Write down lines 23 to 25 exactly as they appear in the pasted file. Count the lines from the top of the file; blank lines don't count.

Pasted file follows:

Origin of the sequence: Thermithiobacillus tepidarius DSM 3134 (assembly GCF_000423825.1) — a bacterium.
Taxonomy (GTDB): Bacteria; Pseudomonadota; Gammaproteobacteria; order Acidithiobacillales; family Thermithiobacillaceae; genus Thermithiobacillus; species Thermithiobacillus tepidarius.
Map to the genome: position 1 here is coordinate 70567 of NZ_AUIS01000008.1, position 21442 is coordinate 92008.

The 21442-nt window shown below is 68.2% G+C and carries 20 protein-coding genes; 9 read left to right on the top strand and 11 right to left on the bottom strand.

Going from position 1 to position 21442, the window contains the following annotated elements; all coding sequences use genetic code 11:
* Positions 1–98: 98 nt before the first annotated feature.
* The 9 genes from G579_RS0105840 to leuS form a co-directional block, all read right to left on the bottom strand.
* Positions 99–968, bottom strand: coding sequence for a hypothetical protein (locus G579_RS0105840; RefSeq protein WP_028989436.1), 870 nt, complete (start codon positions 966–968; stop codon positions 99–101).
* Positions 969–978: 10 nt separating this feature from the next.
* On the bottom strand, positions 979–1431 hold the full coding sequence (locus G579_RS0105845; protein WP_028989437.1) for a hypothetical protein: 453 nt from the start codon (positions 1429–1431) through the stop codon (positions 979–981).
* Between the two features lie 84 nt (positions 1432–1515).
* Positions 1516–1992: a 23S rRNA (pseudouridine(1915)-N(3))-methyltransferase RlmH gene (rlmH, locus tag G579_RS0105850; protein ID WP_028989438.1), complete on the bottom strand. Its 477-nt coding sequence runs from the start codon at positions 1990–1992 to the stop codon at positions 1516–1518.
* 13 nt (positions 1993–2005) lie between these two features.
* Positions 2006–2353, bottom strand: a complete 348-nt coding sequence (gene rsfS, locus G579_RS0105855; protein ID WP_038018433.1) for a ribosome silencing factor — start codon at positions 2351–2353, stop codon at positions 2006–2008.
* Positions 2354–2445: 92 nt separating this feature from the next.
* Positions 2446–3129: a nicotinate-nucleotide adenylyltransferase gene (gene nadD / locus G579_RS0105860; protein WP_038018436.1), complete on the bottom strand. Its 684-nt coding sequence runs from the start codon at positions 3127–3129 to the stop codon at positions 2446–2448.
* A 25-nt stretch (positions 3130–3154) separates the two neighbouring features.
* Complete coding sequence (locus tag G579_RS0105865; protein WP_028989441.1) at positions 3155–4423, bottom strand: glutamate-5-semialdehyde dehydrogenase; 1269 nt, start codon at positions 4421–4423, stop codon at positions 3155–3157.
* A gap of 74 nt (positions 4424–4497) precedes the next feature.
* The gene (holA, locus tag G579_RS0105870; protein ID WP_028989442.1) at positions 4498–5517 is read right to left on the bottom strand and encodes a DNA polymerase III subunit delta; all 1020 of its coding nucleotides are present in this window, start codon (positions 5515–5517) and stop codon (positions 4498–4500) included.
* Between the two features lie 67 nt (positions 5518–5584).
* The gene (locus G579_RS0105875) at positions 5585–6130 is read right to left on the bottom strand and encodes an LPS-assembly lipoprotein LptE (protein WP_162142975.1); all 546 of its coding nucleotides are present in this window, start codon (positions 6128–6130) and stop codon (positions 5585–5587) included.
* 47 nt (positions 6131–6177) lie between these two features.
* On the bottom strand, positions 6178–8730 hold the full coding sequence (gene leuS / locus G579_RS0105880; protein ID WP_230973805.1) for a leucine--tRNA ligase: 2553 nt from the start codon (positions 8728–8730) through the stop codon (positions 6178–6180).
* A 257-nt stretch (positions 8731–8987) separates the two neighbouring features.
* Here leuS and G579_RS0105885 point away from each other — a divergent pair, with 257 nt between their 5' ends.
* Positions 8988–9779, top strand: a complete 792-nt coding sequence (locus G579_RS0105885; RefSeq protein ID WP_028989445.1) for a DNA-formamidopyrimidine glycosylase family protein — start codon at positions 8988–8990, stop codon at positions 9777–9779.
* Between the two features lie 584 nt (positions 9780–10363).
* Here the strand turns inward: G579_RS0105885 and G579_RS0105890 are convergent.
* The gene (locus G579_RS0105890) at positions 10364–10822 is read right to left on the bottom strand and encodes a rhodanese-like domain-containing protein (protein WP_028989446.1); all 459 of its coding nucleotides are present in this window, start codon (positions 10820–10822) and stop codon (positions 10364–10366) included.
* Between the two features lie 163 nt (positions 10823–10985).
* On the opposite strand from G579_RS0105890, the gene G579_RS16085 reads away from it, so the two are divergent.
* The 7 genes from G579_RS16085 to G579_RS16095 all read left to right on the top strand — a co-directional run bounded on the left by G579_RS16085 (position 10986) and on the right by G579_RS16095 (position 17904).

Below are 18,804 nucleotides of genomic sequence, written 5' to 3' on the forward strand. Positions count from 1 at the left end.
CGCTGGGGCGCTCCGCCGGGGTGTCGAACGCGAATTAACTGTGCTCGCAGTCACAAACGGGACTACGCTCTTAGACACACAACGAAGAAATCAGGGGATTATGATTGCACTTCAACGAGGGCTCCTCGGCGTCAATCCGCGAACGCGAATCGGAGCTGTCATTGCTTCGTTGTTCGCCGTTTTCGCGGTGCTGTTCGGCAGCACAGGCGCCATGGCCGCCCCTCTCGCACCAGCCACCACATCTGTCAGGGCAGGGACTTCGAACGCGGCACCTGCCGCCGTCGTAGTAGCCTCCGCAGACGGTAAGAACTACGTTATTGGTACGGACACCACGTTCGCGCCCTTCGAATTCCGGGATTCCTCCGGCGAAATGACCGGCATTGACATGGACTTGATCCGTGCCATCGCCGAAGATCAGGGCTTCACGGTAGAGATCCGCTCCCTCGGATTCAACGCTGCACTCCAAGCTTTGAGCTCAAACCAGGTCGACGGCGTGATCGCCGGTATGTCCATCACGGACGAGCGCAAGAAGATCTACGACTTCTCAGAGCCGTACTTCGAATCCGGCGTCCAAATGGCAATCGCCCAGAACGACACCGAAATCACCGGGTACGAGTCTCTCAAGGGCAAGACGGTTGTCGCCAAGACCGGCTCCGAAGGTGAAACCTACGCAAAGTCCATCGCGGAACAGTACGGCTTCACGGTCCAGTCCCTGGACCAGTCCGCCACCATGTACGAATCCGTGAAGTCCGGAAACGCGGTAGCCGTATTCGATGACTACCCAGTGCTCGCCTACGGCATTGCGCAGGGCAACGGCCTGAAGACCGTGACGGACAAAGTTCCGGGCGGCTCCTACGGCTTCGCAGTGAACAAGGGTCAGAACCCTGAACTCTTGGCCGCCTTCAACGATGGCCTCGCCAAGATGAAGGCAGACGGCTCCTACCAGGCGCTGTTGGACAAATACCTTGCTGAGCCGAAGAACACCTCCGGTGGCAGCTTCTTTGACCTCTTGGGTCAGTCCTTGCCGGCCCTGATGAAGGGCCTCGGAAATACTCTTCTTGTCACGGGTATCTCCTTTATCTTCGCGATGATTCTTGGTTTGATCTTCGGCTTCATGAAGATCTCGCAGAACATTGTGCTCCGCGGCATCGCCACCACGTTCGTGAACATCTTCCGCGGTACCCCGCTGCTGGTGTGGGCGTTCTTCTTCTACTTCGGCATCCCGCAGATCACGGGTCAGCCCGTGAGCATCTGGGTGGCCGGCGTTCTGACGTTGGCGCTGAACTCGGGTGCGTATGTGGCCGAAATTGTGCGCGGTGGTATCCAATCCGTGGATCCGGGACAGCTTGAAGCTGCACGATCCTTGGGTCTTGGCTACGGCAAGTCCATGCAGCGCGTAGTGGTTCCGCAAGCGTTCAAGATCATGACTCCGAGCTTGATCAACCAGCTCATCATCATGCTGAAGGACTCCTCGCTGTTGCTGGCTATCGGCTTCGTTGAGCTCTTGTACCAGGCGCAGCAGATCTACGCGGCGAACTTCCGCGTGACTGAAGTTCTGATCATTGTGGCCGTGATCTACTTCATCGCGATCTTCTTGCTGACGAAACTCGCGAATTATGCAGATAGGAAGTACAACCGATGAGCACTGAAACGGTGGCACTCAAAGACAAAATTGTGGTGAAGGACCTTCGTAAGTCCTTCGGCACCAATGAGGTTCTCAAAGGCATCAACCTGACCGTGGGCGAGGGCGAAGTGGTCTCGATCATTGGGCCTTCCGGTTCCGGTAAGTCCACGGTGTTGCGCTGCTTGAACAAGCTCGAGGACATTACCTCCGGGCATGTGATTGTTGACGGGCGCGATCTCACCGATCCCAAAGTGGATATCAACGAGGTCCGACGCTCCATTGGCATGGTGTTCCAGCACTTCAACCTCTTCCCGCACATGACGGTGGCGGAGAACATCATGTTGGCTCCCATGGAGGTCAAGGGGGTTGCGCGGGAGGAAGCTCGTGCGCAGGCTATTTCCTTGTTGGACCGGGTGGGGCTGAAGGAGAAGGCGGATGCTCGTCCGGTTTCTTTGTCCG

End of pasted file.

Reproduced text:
* 47 nt (positions 6131–6177) lie between these two features.
* On the bottom strand, positions 6178–8730 hold the full coding sequence (gene leuS / locus G579_RS0105880; protein ID WP_230973805.1) for a leucine--tRNA ligase: 2553 nt from the start codon (positions 8728–8730) through the stop codon (positions 6178–6180).
* A 257-nt stretch (positions 8731–8987) separates the two neighbouring features.